More Teenagers Using Birth-Control Measures, Finds Survey

It has been revealed in a recent Government survey that the number of teenage girls using the rhythm method of birth control is elevating. It was stated in the survey released on Tuesday that teenagers also find having a child while they are unmarried as acceptable.

The survey was conducted by Centers for Disease Control and Prevention. It was also found that about 17% of sexually experienced teen girls accept using rhythm method, i. e. timing having sex in order to prevent pregnancy. The stats show an 11% increase in this activity than the data collected in 2002.

Also, 64% of teenage boys said that having child by an unmarried female is OK. This same question had 50% positive responses in 2002.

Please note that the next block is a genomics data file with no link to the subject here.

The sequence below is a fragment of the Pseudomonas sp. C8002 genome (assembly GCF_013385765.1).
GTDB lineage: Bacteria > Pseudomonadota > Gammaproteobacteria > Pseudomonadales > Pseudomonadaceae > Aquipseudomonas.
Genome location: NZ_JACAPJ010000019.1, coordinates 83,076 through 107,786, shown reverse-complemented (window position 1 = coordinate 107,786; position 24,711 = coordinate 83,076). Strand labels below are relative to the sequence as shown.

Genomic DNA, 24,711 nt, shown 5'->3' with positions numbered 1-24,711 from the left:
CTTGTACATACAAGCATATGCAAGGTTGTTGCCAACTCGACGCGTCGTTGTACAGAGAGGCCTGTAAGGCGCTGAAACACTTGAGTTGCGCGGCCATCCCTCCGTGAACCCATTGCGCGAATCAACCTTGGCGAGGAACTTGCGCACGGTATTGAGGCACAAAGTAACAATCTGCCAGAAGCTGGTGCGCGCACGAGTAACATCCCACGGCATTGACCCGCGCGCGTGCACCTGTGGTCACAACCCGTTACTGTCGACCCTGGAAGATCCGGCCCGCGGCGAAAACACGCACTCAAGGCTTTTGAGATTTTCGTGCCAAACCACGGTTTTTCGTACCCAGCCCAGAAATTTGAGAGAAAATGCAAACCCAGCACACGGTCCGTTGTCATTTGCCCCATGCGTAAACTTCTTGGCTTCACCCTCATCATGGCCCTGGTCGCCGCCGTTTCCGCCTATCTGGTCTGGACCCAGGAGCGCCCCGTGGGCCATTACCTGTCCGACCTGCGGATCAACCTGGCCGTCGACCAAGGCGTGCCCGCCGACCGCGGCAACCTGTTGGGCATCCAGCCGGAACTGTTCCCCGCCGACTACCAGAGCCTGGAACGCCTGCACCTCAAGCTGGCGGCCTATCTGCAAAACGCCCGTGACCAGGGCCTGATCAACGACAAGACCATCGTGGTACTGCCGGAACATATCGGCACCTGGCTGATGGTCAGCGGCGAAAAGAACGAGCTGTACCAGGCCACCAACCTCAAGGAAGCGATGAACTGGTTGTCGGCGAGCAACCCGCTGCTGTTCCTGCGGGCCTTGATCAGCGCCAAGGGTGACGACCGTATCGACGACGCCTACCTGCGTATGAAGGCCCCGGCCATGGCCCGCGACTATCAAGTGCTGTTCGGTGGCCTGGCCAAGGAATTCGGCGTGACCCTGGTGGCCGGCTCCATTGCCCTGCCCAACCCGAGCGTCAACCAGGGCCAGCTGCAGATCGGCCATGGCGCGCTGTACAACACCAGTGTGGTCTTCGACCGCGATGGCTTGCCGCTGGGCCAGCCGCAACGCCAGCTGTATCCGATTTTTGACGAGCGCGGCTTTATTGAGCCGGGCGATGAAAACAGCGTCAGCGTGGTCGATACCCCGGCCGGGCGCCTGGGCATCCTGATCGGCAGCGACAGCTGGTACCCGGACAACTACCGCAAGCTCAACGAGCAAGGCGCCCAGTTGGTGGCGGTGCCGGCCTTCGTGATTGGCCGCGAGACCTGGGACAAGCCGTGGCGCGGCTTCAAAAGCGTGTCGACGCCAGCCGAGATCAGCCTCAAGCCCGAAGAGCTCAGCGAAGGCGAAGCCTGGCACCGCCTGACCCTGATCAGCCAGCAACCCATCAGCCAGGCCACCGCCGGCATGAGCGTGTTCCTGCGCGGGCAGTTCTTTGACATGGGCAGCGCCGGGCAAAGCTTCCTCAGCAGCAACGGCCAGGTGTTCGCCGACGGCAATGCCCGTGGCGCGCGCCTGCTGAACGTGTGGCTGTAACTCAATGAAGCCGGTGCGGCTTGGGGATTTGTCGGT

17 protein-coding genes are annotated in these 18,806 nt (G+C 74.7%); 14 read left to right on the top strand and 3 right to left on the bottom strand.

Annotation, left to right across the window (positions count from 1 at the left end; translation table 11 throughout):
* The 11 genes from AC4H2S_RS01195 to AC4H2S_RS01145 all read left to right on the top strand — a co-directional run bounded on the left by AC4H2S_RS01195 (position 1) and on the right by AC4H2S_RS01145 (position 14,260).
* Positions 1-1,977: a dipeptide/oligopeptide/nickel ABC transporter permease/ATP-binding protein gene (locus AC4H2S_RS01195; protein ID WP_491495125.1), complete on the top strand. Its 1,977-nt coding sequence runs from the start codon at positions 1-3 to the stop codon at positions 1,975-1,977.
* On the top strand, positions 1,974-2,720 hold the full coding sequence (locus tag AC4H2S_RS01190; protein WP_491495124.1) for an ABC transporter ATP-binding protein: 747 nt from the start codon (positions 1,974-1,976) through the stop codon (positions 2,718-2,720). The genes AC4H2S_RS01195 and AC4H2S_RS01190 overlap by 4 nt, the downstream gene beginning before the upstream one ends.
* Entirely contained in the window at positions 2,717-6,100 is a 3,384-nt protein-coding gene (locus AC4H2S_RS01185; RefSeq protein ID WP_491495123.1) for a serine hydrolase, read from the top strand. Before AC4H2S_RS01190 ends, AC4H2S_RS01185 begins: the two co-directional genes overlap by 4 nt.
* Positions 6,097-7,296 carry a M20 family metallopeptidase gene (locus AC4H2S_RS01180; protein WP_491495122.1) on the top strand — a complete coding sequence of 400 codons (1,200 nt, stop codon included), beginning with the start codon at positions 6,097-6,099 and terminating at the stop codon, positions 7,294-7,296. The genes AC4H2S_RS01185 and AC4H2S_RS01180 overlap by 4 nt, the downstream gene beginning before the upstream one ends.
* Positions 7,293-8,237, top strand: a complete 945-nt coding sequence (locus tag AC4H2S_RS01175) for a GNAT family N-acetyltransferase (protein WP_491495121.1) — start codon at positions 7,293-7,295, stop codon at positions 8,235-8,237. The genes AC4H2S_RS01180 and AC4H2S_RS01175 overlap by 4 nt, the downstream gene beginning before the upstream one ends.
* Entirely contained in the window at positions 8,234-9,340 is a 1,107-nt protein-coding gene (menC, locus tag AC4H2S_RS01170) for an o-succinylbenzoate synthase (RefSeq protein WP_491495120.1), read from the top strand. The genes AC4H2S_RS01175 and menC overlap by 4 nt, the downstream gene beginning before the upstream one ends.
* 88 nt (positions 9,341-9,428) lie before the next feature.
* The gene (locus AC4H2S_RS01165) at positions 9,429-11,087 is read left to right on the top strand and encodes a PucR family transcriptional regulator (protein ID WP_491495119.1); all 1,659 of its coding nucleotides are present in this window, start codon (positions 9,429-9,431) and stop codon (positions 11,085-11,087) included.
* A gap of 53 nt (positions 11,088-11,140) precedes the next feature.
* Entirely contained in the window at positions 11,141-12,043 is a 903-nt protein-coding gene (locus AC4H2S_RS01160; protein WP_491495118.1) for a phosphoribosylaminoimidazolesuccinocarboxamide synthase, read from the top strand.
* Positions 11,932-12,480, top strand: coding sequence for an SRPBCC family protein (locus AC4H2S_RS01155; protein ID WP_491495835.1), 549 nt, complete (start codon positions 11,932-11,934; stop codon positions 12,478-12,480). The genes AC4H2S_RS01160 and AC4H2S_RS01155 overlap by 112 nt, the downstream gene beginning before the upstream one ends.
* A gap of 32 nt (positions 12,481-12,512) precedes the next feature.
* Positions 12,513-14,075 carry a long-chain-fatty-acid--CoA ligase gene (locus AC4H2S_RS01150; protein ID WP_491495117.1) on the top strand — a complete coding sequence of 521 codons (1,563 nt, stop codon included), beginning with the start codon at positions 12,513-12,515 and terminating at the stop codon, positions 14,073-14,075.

In case of females, about 70% said they had no problems having child before marriage. This number has slightly gone up from 65% in the 2002 survey.

Also, the survey stated that about 42% of "never-married teens" were involved in sex and 98% of them used birth control measures with condoms being the most common option.

The survey questioned 2,767 teenager participants in person.

According to Kimberly Spector, an adolescent-health educator in Los Angeles, the survey is positive in the sense of contraceptive use as it clearly shows teens are better informed about the "realities associated with sexual intercourse".